As shown in Figure 1, the electrodes 25 and 26 are connected within the drill collar, through insulated conductor leads 42 and 43 and filter 44, to the input of by the electrodes 25 and 26 hovers close to a critical value. The D.-C. output of the amplifier 45 is applied through conductors 46 and 47 across a plurality of neon tubes, a representative portion of which-is illustrated at T-Tn, connected in series-parallel through suitable resistors, as hereinafter more fully described. ,The conductor 46 leading from the D.-C. amplifier 45 is connected-to oneesidc of each of the neon tubes T0"T1l through series resistors Ro-Rn, respectively. The other sides of the neon'tubes To-Tn are connected to a common conductor lead 56, which is in turn connected at 57 with one end of the primary winding 60 of a transformer 61. The opposite end of the primary winding 60 is grounded at 63 for completion of the circuit through the ground connection to the grounded conductor 47 leading from the output of the D.-C. amplifier 45. The neon tubes Ttt-Tn are shunted by suitable resistors ro-r, respectively.

The secondary winding -62-of the transformer 61 is connected through oppositely polarized rectifiers 66 and 67 to one terminal of each of amplifiers 69 and 70, respectively. The other input terminals of amplifiers 69 and 70 are grounded at 71 and 72, respectively, for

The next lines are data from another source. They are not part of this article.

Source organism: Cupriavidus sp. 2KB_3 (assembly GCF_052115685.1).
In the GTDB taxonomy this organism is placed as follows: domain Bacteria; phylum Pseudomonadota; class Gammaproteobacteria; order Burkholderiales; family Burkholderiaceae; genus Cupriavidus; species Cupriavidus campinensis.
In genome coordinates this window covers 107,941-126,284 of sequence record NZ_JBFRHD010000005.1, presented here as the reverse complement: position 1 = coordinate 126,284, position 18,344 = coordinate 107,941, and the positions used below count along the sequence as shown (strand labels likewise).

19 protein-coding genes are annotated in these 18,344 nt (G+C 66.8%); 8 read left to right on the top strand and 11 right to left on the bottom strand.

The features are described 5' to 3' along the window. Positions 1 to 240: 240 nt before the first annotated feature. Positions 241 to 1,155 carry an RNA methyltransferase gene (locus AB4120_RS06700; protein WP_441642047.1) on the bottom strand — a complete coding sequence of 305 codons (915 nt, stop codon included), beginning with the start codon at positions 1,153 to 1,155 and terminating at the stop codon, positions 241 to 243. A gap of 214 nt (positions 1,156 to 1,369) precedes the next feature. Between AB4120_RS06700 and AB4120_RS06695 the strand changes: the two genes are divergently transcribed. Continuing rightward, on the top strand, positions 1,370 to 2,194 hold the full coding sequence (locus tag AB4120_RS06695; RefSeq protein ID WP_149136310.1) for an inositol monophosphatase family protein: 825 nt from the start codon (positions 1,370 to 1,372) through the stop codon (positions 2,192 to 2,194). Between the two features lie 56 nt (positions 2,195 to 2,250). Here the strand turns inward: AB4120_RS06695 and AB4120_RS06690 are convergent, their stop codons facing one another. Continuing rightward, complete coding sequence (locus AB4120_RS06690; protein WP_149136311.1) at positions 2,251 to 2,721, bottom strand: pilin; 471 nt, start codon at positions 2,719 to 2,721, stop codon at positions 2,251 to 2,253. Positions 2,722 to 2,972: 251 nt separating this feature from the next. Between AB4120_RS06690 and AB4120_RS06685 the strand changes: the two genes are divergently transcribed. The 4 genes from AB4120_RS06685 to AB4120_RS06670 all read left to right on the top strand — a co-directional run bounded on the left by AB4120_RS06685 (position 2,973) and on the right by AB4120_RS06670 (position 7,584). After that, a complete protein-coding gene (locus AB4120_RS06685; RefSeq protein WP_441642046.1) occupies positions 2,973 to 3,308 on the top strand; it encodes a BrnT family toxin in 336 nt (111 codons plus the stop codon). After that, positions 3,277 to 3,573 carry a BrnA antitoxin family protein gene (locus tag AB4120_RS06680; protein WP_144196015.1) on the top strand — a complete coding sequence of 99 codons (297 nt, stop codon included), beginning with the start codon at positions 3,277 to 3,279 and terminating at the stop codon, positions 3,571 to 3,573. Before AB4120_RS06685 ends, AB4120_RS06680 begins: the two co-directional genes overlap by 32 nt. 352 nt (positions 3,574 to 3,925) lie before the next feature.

former 61. The output connections of the amplifiers 69 and 70 are connected to the respective windings of electromagnets 73 and 74 of ratchet-type sequence switches illustrated at 75 and.76.

Each of the ratchet-type switches includes an armature, as shown at 77 and. 78, located adjacent to and adapted to be actuated by the respective electromagnets 73 and 74. The armatures 77 and 78 have attached thereto suitable pawls 79 and 80, each adapted to make one-way ratcheting engagement with the ratchet teeth of -ratchet wheels 82 and 83, respectively, in such manner that when the armatures 77 and 78 are actuated by electromagnets 73 and 74, the ratchet wheels 82 and 83 are rotated step-wise in counterclockwise direction.

Each of the ratchet wheels 82 and 83 of switches 75 and 76 carries fixedthereto a switch arm, as shown at.

84 and 85, for rotation therewith step-wise into contact with a plurality of electrical contact points, as shown respectively at 86 and 87. Each of the contact'points of the ratchet switches is connected through a conductor, such as shown at 90, to an ignition filament 88, and thence to ground 92, with completion of the electrical circuit through the ground connection to batteries 94 and 95, which are in turn connected through conductors 96 and 97, respectively, to the ratchet switch arms 84 and 85. Each of the ignition filaments 88 is located in an explosive signal unit contained within the upper signal-transmitting portion 13b of the drill collar 13, as will be hereinafter more fully described.